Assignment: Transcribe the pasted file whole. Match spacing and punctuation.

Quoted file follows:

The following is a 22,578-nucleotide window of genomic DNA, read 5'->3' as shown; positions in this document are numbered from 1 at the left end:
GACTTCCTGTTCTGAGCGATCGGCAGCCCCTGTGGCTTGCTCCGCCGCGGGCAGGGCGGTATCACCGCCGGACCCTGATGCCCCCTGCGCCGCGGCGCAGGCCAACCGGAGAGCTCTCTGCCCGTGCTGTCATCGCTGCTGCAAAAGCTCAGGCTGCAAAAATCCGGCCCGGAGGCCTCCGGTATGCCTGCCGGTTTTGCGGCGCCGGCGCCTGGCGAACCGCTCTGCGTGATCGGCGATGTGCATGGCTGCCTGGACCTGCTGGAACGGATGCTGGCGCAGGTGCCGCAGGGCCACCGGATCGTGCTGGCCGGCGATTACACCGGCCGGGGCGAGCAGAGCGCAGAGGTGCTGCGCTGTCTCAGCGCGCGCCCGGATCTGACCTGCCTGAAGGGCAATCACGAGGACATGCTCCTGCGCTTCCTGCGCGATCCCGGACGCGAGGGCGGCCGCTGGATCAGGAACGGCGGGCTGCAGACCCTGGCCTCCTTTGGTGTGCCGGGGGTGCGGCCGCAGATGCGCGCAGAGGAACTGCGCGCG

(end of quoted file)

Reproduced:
The following is a 22,578-nucleotide window of genomic DNA, read 5'->3' as shown; positions in this document are numbered from 1 at the left end:
GACTTCCTGTTCTGAGCGATCGGCAGCCCCTGTGGCTTGCTCCGCCGCGGGCAGGGCGGTATCACCGCCGGACCCTGATGCCCCCTGCGCCGCGGCGCAGGCCAACCGGAGAGCTCTCTGCCCGTGCTGTCATCGCTGCTGCAAAAGCTCAGGCTGCAAAAATCCGGCCCGGAGGCCTCCGGTATGCCTGCCGGTTTTGCGGCGCCGGCGCCTGGCGAACCGCTCTGCGTGATCGGCGATGTGCATGGCTGCCTGGACCTGCTGGAACGGATGCTGGCGCAGGTGCCGCAGGGCCACCGGATCGTGCTGGCCGGCGATTACACCGGCCGGGGCGAGCAGAGCGCAGAGGTGCTGCGCTGTCTCAGCGCGCGCCCGGATCTGACCTGCCTGAAGGGCAATCACGAGGACATGCTCCTGCGCTTCCTGCGCGATCCCGGACGCGAGGGCGGCCGCTGGATCAGGAACGGCGGGCTGCAGACCCTGGCCTCCTTTGGTGTGCCGGGGGTGCGGCCGCAGATGCGCGCAGAGGAACTGCGCGCG